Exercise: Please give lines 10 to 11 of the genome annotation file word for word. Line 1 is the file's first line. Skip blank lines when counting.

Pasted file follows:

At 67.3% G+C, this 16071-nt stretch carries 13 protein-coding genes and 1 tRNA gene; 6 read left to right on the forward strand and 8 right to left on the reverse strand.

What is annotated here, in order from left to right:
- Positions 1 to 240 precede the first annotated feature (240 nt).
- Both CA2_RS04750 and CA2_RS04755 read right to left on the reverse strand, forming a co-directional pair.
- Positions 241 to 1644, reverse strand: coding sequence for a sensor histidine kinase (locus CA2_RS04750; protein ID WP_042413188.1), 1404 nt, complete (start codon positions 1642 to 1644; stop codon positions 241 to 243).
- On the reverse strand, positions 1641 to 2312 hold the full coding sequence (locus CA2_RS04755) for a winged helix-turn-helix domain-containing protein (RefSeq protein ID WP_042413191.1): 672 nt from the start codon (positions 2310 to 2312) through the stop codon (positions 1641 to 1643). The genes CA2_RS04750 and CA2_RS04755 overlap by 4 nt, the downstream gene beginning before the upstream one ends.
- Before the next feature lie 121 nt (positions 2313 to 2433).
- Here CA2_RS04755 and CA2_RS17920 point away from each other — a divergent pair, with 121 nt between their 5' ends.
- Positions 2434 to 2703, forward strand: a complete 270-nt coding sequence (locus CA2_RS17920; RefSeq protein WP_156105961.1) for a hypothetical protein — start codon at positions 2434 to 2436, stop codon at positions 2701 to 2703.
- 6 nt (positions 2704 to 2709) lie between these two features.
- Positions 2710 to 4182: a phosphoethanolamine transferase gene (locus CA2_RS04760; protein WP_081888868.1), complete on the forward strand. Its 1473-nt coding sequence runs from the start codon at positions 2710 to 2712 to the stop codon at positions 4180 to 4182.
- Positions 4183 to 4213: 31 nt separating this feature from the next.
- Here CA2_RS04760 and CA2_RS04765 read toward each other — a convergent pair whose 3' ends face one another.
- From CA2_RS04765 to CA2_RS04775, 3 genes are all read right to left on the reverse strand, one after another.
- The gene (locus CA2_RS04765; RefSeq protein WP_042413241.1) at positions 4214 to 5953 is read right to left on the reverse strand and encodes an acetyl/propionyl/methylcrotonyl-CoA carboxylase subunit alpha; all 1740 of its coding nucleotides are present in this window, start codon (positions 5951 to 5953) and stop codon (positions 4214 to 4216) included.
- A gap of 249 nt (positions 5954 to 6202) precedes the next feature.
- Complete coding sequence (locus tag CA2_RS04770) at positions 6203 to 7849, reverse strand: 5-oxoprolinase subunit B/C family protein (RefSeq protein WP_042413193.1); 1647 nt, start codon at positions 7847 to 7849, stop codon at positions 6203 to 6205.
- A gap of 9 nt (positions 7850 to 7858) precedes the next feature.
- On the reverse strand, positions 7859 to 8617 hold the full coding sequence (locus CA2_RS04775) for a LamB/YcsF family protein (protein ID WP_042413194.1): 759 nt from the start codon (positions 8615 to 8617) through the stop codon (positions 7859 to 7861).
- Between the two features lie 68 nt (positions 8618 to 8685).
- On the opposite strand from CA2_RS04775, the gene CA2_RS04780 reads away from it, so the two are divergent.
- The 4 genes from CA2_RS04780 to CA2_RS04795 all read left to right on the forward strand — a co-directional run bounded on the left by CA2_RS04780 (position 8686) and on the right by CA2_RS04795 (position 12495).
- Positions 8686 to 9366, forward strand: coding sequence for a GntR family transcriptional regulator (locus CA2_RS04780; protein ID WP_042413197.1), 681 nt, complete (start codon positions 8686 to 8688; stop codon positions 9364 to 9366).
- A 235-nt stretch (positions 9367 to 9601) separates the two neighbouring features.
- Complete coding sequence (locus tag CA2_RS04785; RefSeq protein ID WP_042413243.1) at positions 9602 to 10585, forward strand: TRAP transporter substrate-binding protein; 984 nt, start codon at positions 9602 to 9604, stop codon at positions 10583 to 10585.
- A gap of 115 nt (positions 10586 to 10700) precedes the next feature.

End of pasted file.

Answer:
- 6 nt (positions 2704 to 2709) lie between these two features.
- Positions 2710 to 4182: a phosphoethanolamine transferase gene (locus CA2_RS04760; protein WP_081888868.1), complete on the forward strand. Its 1473-nt coding sequence runs from the start codon at positions 2710 to 2712 to the stop codon at positions 4180 to 4182.